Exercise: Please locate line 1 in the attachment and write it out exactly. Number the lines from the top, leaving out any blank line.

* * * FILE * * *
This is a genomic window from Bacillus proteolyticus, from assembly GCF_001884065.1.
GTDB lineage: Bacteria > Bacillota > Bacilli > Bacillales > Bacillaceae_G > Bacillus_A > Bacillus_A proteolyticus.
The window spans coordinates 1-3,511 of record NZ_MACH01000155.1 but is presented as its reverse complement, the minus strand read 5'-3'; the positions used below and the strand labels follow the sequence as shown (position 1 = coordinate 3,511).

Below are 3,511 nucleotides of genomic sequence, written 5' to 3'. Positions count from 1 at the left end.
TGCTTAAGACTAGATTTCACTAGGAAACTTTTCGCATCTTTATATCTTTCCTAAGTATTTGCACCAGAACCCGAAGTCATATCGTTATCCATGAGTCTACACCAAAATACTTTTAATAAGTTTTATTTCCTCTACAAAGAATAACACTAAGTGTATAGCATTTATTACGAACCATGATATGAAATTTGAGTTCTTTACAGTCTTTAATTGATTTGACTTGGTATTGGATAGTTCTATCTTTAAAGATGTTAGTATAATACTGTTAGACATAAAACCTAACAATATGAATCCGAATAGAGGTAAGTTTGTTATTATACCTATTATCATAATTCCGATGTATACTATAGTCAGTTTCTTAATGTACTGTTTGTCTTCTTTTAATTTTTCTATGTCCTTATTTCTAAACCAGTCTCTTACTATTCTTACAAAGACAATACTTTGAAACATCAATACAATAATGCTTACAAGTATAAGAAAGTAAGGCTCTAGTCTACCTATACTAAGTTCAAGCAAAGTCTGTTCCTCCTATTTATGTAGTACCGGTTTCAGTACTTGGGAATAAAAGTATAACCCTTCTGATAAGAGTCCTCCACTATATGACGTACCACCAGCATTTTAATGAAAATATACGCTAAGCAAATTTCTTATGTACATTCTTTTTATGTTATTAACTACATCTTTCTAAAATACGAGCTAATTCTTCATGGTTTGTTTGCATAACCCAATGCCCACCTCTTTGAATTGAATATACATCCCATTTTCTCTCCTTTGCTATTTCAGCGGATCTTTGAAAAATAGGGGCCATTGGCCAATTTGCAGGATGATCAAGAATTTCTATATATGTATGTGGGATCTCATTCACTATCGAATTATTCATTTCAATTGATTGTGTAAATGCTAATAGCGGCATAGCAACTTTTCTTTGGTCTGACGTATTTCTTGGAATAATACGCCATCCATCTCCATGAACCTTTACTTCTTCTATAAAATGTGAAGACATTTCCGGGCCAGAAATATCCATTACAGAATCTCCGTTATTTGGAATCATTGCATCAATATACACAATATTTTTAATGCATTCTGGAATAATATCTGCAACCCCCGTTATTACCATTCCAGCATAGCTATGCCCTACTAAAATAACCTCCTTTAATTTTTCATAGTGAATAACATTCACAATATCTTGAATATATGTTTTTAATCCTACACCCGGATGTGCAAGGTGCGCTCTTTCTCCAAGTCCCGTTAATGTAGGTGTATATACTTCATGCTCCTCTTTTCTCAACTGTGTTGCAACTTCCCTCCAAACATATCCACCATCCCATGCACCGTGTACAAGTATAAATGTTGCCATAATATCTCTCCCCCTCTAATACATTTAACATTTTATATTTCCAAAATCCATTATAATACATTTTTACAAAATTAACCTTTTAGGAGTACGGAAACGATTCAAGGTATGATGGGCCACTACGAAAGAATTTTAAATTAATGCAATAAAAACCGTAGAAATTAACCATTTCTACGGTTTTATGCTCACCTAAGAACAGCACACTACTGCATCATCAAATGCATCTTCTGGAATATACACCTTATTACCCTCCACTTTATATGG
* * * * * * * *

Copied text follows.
This is a genomic window from Bacillus proteolyticus, from assembly GCF_001884065.1.